The list figures to shrink as the summer nears due to players suffering injuries or opting not to participate for other reasons, but at some point prior to the July event the U.S. decision-makers will have to choose a final roster from the remaining candidates.

Here’s the full list of 41 players, 28 of whom have represented Team USA in a previous World Cup or Olympics:

  1. Bam Adebayo (Heat)
  2. Jarrett Allen (Cavaliers)
  3. Paolo Banchero (Magic)
  4. Desmond Bane (Grizzlies)
  5. Scottie Barnes (Raptors)
  6. Devin Booker (Suns)
  7. Mikal Bridges (Nets)
  8. Jaylen Brown (Celtics)
  9. Jalen Brunson (Knicks)
  10. Jimmy Butler (Heat)
  11. Alex Caruso (Bulls)
  12. Stephen Curry (Warriors)
  13. Anthony Davis (Lakers)
  14. Kevin Durant (Suns)
  15. Anthony Edwards (Timberwolves)
  16. Joel Embiid (Sixers)
  17. De’Aaron Fox (Kings)
  18. Paul George (Clippers)
  19. Aaron Gordon (Nuggets)
  20. Tyrese Haliburton (Pacers)
  21. James Harden (Clippers)
  22. Josh Hart (Knicks)
  23. Tyler Herro (Heat)
  24. Jrue Holiday (Celtics)
  25. Chet Holmgren (Thunder)
  26. Brandon Ingram (Pelicans)
  27. Kyrie Irving (Mavericks)
  28. Jaren Jackson Jr. (Grizzlies)
  29. LeBron James (Lakers)
  30. Cameron Johnson (Nets)
  31. Walker Kessler (Jazz)
  32. Kawhi Leonard (Clippers)
  33. Damian Lillard (Bucks)
  34. Donovan Mitchell (Cavaliers)
  35. Chris Paul (Warriors)
  36. Bobby Portis (Bucks)
  37. Austin Reaves (Lakers)
  38. Duncan Robinson (Heat)
  39. Jayson Tatum (Celtics)
  40. Derrick White (Celtics)
  41. Trae Young (Hawks)

Adebayo, Booker, Durant, Holiday, Lillard, and Tatum were part of the Olympic team that won gold in Tokyo in 2021. Jerami Grant, Draymond Green, Keldon Johnson, Zach LaVine, JaVale McGee, and Khris Middleton were also on that roster, but aren’t part of the preliminary pool this time around. It’s possible some of them turned down invitations.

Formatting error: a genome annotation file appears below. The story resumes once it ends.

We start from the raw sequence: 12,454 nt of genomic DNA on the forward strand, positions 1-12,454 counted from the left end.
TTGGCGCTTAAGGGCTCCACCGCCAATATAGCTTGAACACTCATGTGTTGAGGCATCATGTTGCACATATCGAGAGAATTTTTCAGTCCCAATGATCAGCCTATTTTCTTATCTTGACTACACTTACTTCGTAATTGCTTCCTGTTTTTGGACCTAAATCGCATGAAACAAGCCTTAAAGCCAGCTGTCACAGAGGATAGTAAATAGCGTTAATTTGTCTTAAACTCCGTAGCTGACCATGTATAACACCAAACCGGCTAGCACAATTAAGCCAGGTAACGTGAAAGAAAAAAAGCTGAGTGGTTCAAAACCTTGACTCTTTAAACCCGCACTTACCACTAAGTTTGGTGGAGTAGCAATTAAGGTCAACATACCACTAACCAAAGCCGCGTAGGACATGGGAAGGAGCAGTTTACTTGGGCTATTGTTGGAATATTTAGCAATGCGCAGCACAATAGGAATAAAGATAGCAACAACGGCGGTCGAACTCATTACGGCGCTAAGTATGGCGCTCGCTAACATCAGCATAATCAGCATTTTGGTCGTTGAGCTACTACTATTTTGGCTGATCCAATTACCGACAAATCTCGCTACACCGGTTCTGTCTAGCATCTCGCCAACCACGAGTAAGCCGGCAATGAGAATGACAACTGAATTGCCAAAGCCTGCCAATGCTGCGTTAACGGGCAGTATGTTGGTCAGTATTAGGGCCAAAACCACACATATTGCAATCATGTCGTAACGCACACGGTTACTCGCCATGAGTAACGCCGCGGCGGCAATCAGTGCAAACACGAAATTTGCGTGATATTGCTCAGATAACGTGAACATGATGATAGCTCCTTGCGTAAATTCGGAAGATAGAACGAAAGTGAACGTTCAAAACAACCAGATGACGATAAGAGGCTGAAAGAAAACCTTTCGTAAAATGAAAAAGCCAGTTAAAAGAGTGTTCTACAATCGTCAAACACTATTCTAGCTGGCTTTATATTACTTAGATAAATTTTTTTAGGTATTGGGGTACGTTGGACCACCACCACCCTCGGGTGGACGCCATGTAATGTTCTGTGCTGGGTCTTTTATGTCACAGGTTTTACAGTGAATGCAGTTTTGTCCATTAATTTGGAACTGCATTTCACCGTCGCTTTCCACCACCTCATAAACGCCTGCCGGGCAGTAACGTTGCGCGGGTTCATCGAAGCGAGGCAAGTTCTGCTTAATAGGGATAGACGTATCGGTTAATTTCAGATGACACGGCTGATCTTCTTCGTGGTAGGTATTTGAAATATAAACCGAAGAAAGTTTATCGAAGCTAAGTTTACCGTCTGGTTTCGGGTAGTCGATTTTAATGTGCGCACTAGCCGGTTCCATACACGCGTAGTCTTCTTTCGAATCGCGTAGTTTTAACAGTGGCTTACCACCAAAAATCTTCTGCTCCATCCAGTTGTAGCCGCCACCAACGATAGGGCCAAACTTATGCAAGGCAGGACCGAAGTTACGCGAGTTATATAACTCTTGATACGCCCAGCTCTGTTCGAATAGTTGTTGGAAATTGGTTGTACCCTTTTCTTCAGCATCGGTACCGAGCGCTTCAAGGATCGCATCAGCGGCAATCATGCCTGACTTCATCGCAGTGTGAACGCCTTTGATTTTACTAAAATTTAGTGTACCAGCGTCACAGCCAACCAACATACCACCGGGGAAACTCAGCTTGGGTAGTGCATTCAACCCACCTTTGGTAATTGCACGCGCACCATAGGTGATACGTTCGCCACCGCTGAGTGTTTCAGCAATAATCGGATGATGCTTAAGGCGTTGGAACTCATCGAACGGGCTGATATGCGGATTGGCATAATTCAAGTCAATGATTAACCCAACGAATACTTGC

“The United States boasts unbelievable basketball talent and I am thrilled that many of the game’s superstars have expressed interest in representing our country at the 2024 Olympic Summer Games,” national team managing director Grant Hill said in a statement. “It is a privilege to select the team that will help us toward the goal of once again standing atop the Olympic podium. This challenging process will unfold over the next several months as we eagerly anticipate the start of national team activity.”

USA Basketball also announced today that Team USA will face Team Canada in Las Vegas on July 10 in an exhibition game. It sounds like that contest will take place during the NBA’s 2024 Summer League.

Mavericks Notes: Irving, Williams, Prosper, Kuzma, Grant

So far, the Mavericks’ decision to re-sign Kyrie Irving is paying off, Tim MacMahon of ESPN writes. The Mavs currently rank sixth in the Western Conference standings and are considered a dangerous playoff matchup due to their dynamic backcourt.

“I feel like a lot of people misjudged me,” Irving told MacMahon. “Dallas gave me a chance to just focus on the main thing, which is being the best basketball player when I stepped foot here, and then off the court still support me.”

Irving has often come through in the clutch in close games this season, MacMahon notes. Irving feels an on-court connection to Luka Doncic.

“He’s a winner. I’m a winner,” Irving said. “He’s a big gamer. I’m a big gamer. We like going against the best. That’s where I feel like we connect.”

We have more on the Mavs:

  • Grant Williams doesn’t like talking about it, but injuries could be the cause of his inconsistent first season with the club, according to Brad Townsend of the Dallas Morning News. Acquired in a sign-and-trade with Boston, Williams lost his starting job after missing one game with a right knee bruise and two more with soreness in the same knee. He also missed a game early this month with a right ankle sprain. “You’ve got to stay disciplined, keep the work and keep being mindful of every little thing that’s going on. No matter the health, no matter what’s going on off the floor, you have to approach every single day like it could be your last,” Williams said. “No matter if I’m 100%, 60% or 50%, I’m gonna give this team all I have. If it’s 50, hopefully that 50 was valuable enough to help us get a win.”